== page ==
Opioids pp 107-123 | Cite as

Opioid Receptor Regulation

  • R. S. Zukin
  • D. E. Pellegrini-Giampietro
  • C. M. Knapp
  • A. Tempel
Part of the Handbook of Experimental Pharmacology book series (HEP, volume 104 / 1)


The actions of opiates and opioid peptides upon nervous tissue are mediated by μ-, δ, and κ-opioid receptors and (in the case of σ-opioids) the PCP site of the NMD A receptor (for a review see Chap. 1). The three opioid receptors exhibit different ligand selectivities, strikingly different neuroanatomical patterns, distinct physiological and behavioral profiles, and differing sensitivities to naloxone (or naltrexone) antagonism. In the central nervous system (CNS) these receptors are activated by three classes of structurally related peptides, β-endorphin, the enkephalins, and the dynorphin-related peptides, encoded by three different genes. The observation that opiate analgesics produce tolerance and dependence suggests that opioid systems can undergo plastic changes. This chapter focuses on studies of the regulation of μ- and δ-opioid receptors. A particular emphasis is placed upon examination of mechanisms by which chronic treatment of opioid drugs quantitatively regulates opioid receptors in adult, embryonic, and neonatal brain.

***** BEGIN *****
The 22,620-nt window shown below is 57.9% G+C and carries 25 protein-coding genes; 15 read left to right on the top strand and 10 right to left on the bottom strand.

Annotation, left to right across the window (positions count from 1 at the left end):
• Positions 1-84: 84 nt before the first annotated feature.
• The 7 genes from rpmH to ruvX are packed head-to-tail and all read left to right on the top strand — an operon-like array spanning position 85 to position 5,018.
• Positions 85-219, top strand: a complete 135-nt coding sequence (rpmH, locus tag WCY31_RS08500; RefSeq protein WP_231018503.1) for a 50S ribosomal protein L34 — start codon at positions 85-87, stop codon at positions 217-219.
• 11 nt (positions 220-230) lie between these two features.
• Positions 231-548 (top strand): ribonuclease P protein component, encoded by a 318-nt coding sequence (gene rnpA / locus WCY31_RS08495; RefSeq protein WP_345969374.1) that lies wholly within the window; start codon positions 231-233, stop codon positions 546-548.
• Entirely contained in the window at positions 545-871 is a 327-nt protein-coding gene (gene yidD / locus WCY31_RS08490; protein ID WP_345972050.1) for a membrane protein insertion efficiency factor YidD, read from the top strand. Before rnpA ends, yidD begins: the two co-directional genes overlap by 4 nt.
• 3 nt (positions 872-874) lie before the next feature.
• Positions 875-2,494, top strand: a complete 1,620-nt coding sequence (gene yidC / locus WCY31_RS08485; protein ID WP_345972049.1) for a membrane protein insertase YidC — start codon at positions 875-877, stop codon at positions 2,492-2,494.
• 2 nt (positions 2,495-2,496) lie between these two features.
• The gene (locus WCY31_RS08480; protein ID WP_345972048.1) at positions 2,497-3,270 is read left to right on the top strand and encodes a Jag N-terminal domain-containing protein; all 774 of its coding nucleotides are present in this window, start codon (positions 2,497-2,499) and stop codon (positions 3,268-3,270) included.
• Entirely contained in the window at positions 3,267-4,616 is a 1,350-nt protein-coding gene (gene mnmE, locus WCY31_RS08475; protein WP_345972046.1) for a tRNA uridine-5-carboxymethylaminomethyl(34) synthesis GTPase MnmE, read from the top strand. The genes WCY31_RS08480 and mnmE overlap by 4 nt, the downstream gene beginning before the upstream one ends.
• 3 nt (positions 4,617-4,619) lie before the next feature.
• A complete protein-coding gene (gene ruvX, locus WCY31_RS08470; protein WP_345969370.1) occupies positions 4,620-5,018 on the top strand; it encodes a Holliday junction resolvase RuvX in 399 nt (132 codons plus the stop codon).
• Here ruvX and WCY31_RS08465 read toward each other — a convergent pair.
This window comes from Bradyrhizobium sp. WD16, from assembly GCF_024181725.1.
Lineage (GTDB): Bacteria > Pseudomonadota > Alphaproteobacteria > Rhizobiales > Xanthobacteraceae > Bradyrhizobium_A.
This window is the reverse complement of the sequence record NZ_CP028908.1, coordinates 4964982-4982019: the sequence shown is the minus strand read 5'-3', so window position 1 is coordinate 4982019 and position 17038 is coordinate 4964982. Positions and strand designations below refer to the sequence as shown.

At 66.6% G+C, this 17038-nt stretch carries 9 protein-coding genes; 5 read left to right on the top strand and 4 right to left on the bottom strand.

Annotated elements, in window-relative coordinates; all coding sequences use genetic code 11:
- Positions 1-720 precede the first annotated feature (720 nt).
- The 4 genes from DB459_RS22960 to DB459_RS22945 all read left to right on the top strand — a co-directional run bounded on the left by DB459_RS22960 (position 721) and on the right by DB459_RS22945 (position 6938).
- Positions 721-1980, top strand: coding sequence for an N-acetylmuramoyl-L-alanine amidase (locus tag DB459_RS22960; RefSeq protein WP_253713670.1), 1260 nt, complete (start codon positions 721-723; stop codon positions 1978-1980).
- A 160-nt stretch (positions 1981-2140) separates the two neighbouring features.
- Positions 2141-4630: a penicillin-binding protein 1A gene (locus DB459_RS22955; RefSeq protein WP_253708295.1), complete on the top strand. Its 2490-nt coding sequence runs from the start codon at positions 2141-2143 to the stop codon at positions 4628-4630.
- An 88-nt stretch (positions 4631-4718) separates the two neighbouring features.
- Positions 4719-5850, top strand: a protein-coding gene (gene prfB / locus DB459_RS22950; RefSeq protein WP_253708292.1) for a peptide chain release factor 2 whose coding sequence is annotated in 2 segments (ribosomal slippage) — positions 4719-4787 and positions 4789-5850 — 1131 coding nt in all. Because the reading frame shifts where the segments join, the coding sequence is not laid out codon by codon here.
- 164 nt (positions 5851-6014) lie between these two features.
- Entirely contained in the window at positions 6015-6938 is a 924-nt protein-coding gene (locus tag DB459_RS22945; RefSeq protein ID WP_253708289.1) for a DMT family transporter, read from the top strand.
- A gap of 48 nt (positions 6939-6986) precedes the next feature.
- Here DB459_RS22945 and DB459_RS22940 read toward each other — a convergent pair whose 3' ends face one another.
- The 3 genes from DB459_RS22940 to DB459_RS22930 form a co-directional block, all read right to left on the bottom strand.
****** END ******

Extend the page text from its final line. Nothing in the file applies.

Opioid Receptor Opioid Peptide Opiate Receptor Chronic Morphine Electroconvulsive Shock 
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© Springer-Verlag Berlin Heidelberg 1993

Authors and Affiliations

  • R. S. Zukin
  • D. E. Pellegrini-Giampietro
  • C. M. Knapp
  • A. Tempel

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